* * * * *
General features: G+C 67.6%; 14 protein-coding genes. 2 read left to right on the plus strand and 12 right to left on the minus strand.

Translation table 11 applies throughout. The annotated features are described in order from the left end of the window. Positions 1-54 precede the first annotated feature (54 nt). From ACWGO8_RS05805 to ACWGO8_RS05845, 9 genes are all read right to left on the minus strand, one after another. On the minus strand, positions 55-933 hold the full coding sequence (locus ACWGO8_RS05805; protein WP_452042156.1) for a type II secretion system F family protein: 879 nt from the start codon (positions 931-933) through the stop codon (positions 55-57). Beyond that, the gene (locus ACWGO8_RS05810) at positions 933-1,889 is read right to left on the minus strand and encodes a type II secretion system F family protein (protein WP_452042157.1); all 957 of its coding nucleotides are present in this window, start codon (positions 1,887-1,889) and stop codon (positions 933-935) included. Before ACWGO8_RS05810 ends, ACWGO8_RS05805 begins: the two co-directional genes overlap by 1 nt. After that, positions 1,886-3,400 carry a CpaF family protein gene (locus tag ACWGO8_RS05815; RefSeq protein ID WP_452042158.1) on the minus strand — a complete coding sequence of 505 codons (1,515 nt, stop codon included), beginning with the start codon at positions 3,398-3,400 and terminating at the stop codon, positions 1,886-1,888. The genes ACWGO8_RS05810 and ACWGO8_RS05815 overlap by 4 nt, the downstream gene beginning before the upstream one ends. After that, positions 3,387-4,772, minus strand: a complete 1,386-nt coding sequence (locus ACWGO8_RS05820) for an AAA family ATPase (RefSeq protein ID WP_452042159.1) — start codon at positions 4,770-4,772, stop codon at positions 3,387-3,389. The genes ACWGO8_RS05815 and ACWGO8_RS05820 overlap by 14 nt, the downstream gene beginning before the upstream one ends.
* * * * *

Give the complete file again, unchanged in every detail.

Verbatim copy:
General features: G+C 67.6%; 14 protein-coding genes. 2 read left to right on the plus strand and 12 right to left on the minus strand.

Translation table 11 applies throughout. The annotated features are described in order from the left end of the window. Positions 1-54 precede the first annotated feature (54 nt). From ACWGO8_RS05805 to ACWGO8_RS05845, 9 genes are all read right to left on the minus strand, one after another. On the minus strand, positions 55-933 hold the full coding sequence (locus ACWGO8_RS05805; protein WP_452042156.1) for a type II secretion system F family protein: 879 nt from the start codon (positions 931-933) through the stop codon (positions 55-57). Beyond that, the gene (locus ACWGO8_RS05810) at positions 933-1,889 is read right to left on the minus strand and encodes a type II secretion system F family protein (protein WP_452042157.1); all 957 of its coding nucleotides are present in this window, start codon (positions 1,887-1,889) and stop codon (positions 933-935) included. Before ACWGO8_RS05810 ends, ACWGO8_RS05805 begins: the two co-directional genes overlap by 1 nt. After that, positions 1,886-3,400 carry a CpaF family protein gene (locus tag ACWGO8_RS05815; RefSeq protein ID WP_452042158.1) on the minus strand — a complete coding sequence of 505 codons (1,515 nt, stop codon included), beginning with the start codon at positions 3,398-3,400 and terminating at the stop codon, positions 1,886-1,888. The genes ACWGO8_RS05810 and ACWGO8_RS05815 overlap by 4 nt, the downstream gene beginning before the upstream one ends. After that, positions 3,387-4,772, minus strand: a complete 1,386-nt coding sequence (locus ACWGO8_RS05820) for an AAA family ATPase (RefSeq protein ID WP_452042159.1) — start codon at positions 4,770-4,772, stop codon at positions 3,387-3,389. The genes ACWGO8_RS05815 and ACWGO8_RS05820 overlap by 14 nt, the downstream gene beginning before the upstream one ends.